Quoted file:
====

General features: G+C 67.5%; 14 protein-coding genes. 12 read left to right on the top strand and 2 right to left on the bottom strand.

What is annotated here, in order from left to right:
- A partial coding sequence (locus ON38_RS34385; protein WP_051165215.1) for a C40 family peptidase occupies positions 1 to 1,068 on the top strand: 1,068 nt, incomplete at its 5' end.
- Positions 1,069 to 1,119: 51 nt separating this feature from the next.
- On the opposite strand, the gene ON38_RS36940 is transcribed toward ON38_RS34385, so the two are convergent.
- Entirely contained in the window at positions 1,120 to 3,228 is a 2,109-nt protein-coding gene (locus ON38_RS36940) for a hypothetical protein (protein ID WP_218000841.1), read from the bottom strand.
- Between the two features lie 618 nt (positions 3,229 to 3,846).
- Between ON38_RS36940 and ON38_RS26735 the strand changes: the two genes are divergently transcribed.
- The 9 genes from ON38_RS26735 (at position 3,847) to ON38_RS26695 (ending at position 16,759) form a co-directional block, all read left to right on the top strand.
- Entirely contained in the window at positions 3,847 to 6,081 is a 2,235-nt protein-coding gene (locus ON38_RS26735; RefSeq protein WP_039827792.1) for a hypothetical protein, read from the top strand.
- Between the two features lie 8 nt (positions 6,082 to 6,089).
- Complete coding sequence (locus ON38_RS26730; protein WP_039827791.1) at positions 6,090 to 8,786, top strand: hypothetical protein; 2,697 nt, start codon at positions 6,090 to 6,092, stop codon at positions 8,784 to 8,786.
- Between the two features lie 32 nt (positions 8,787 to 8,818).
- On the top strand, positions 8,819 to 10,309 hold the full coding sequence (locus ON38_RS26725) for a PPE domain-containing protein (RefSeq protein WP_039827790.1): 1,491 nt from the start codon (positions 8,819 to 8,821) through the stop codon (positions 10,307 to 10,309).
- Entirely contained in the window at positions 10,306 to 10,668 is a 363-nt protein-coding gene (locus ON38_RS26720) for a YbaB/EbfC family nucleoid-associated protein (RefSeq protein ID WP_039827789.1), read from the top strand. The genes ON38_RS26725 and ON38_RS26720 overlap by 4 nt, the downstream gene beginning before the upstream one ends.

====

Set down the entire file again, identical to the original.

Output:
General features: G+C 67.5%; 14 protein-coding genes. 12 read left to right on the top strand and 2 right to left on the bottom strand.

What is annotated here, in order from left to right:
- A partial coding sequence (locus ON38_RS34385; protein WP_051165215.1) for a C40 family peptidase occupies positions 1 to 1,068 on the top strand: 1,068 nt, incomplete at its 5' end.
- Positions 1,069 to 1,119: 51 nt separating this feature from the next.
- On the opposite strand, the gene ON38_RS36940 is transcribed toward ON38_RS34385, so the two are convergent.
- Entirely contained in the window at positions 1,120 to 3,228 is a 2,109-nt protein-coding gene (locus ON38_RS36940) for a hypothetical protein (protein ID WP_218000841.1), read from the bottom strand.
- Between the two features lie 618 nt (positions 3,229 to 3,846).
- Between ON38_RS36940 and ON38_RS26735 the strand changes: the two genes are divergently transcribed.
- The 9 genes from ON38_RS26735 (at position 3,847) to ON38_RS26695 (ending at position 16,759) form a co-directional block, all read left to right on the top strand.
- Entirely contained in the window at positions 3,847 to 6,081 is a 2,235-nt protein-coding gene (locus ON38_RS26735; RefSeq protein WP_039827792.1) for a hypothetical protein, read from the top strand.
- Between the two features lie 8 nt (positions 6,082 to 6,089).
- Complete coding sequence (locus ON38_RS26730; protein WP_039827791.1) at positions 6,090 to 8,786, top strand: hypothetical protein; 2,697 nt, start codon at positions 6,090 to 6,092, stop codon at positions 8,784 to 8,786.
- Between the two features lie 32 nt (positions 8,787 to 8,818).
- On the top strand, positions 8,819 to 10,309 hold the full coding sequence (locus ON38_RS26725) for a PPE domain-containing protein (RefSeq protein WP_039827790.1): 1,491 nt from the start codon (positions 8,819 to 8,821) through the stop codon (positions 10,307 to 10,309).
- Entirely contained in the window at positions 10,306 to 10,668 is a 363-nt protein-coding gene (locus ON38_RS26720) for a YbaB/EbfC family nucleoid-associated protein (RefSeq protein ID WP_039827789.1), read from the top strand. The genes ON38_RS26725 and ON38_RS26720 overlap by 4 nt, the downstream gene beginning before the upstream one ends.